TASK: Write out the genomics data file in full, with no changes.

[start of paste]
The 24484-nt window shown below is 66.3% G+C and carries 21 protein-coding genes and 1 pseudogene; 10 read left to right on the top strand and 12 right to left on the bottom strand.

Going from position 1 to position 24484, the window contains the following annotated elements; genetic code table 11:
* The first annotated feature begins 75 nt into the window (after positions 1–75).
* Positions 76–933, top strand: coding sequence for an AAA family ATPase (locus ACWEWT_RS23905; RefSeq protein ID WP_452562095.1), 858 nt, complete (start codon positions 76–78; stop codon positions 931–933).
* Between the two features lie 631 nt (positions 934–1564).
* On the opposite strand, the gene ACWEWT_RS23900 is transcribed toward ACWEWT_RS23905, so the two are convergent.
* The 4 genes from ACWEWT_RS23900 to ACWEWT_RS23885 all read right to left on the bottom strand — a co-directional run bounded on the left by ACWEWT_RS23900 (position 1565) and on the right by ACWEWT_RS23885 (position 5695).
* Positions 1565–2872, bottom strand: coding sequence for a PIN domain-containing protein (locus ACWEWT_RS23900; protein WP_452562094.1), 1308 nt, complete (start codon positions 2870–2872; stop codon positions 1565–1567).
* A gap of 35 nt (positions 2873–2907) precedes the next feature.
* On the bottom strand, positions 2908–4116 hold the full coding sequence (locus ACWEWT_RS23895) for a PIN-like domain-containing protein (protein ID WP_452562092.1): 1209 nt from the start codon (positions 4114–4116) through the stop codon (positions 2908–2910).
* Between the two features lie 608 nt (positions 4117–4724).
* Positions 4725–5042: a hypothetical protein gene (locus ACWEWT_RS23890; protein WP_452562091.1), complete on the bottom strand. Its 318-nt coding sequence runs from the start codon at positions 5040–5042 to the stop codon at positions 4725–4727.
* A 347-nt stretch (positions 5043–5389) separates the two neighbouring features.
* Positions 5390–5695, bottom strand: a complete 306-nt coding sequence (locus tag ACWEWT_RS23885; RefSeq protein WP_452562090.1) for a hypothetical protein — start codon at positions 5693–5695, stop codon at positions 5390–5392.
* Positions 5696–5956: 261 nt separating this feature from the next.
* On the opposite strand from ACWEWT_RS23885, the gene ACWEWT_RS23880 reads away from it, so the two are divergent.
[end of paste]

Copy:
The 24484-nt window shown below is 66.3% G+C and carries 21 protein-coding genes and 1 pseudogene; 10 read left to right on the top strand and 12 right to left on the bottom strand.

Going from position 1 to position 24484, the window contains the following annotated elements; genetic code table 11:
* The first annotated feature begins 75 nt into the window (after positions 1–75).
* Positions 76–933, top strand: coding sequence for an AAA family ATPase (locus ACWEWT_RS23905; RefSeq protein ID WP_452562095.1), 858 nt, complete (start codon positions 76–78; stop codon positions 931–933).
* Between the two features lie 631 nt (positions 934–1564).
* On the opposite strand, the gene ACWEWT_RS23900 is transcribed toward ACWEWT_RS23905, so the two are convergent.
* The 4 genes from ACWEWT_RS23900 to ACWEWT_RS23885 all read right to left on the bottom strand — a co-directional run bounded on the left by ACWEWT_RS23900 (position 1565) and on the right by ACWEWT_RS23885 (position 5695).
* Positions 1565–2872, bottom strand: coding sequence for a PIN domain-containing protein (locus ACWEWT_RS23900; protein WP_452562094.1), 1308 nt, complete (start codon positions 2870–2872; stop codon positions 1565–1567).
* A gap of 35 nt (positions 2873–2907) precedes the next feature.
* On the bottom strand, positions 2908–4116 hold the full coding sequence (locus ACWEWT_RS23895) for a PIN-like domain-containing protein (protein ID WP_452562092.1): 1209 nt from the start codon (positions 4114–4116) through the stop codon (positions 2908–2910).
* Between the two features lie 608 nt (positions 4117–4724).
* Positions 4725–5042: a hypothetical protein gene (locus ACWEWT_RS23890; protein WP_452562091.1), complete on the bottom strand. Its 318-nt coding sequence runs from the start codon at positions 5040–5042 to the stop codon at positions 4725–4727.
* A 347-nt stretch (positions 5043–5389) separates the two neighbouring features.
* Positions 5390–5695, bottom strand: a complete 306-nt coding sequence (locus tag ACWEWT_RS23885; RefSeq protein WP_452562090.1) for a hypothetical protein — start codon at positions 5693–5695, stop codon at positions 5390–5392.
* Positions 5696–5956: 261 nt separating this feature from the next.
* On the opposite strand from ACWEWT_RS23885, the gene ACWEWT_RS23880 reads away from it, so the two are divergent.